Why you should care
Because when you’ve worked for POTUS, you’re a multitasking pro.
Multitasking has become a driving force of modern life. And while the seemingly never-ending to-do list has become more of a universal feature of daily living, how we tackle the tasks ahead of us is distinctly unique. As such, OZY asked three rising-star filmmakers to each create a short film about how they view multitasking.
School of the Art Institute of Chicago grad Sasha Fornari, having decamped from Chi-Town to Philly, along with his wife Olivia and their 2-year-old son Max, has got some ideas. Not only about creating “content” for arts organizations, which he’s done, but also about the creation of fully animated video spots with original graphics.
You see, one of the more significant notches on Fornari’s belt has everything to do with being the motion designer on President Obama’s re-election campaign. An ongoing affair stretching throughout the whole campaign, Fornari had to gather, grab and weave in multiple design elements into the president’s online videos, a bulwark in a new type of online campaign. And not just design elements and original graphics but motion graphics, all bent toward trying to make simple sense of everything from the prescription drug doughnut hole to student loan reform. The payoff? These ended up being some of the most viewed videos of the campaign.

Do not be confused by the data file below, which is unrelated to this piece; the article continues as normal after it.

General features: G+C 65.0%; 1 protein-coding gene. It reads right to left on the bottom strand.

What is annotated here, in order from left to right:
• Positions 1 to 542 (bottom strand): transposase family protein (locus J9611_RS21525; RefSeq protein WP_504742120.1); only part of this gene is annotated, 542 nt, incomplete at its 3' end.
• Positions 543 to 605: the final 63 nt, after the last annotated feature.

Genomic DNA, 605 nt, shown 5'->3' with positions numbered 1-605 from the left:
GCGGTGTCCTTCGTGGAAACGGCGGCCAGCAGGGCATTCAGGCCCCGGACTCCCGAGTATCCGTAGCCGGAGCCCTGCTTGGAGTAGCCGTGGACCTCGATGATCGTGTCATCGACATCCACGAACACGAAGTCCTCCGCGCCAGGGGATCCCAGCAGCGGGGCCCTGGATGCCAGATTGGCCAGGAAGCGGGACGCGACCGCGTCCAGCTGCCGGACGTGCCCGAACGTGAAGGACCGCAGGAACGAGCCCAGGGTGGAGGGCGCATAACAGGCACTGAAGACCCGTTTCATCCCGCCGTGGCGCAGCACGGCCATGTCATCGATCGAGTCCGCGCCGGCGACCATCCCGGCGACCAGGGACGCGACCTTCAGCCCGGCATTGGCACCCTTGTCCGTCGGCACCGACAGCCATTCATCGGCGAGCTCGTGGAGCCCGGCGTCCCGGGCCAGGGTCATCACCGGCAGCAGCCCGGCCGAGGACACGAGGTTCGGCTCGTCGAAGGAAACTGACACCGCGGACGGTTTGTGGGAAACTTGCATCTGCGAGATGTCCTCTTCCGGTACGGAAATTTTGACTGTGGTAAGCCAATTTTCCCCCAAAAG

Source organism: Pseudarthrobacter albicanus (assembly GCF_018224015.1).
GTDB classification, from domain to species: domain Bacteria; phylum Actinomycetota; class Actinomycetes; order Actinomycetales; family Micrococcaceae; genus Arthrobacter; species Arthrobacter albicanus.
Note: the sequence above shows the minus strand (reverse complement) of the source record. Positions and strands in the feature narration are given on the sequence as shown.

So it’s with this full head of steam, not to mention his work for the Joffrey Ballet and the Chicago Opera Theater, that Fornari got the idea to go meta on us. Specifically, bending all he knew to a very purposeful end: the creation of a video spot on the modern bane of the multitask and the multitasker who multitasks.
Originally posited as sort of a darker take on how focusing on too many things can lead to distractions, Fornari zagged into something slightly sillier and much more colorful. Animated using Adobe After Effects, Fornari and his team used both original and found iconography, Kyle Oppenheimer created the music and sound design, and Noah Meisner executive-produced to create a video about focus. Total elapsed time: four weeks.
We’re hyperstimulated and it’s becoming difficult for people to focus.
Which might leave you wondering if multitasking is a useful accommodation or just a curse framed by unpleasant modern realities.
“The question is a tricky one because it varies from person to person,” says Fornari, who claims the obvious: He’s actually good at multitasking. But ”we’re hyperstimulated and it’s becoming difficult for people to focus, so that’s part of what the video is about: trying to focus while falling down rabbit holes to places you might not have intended.”
“Having access to so much content and information is sometimes lovely,” Fornari winds up. “And sometimes a huge distraction.”
And on that note, ladies and gentlemen: Fornari’s wholly distracting video about our multitasking mania.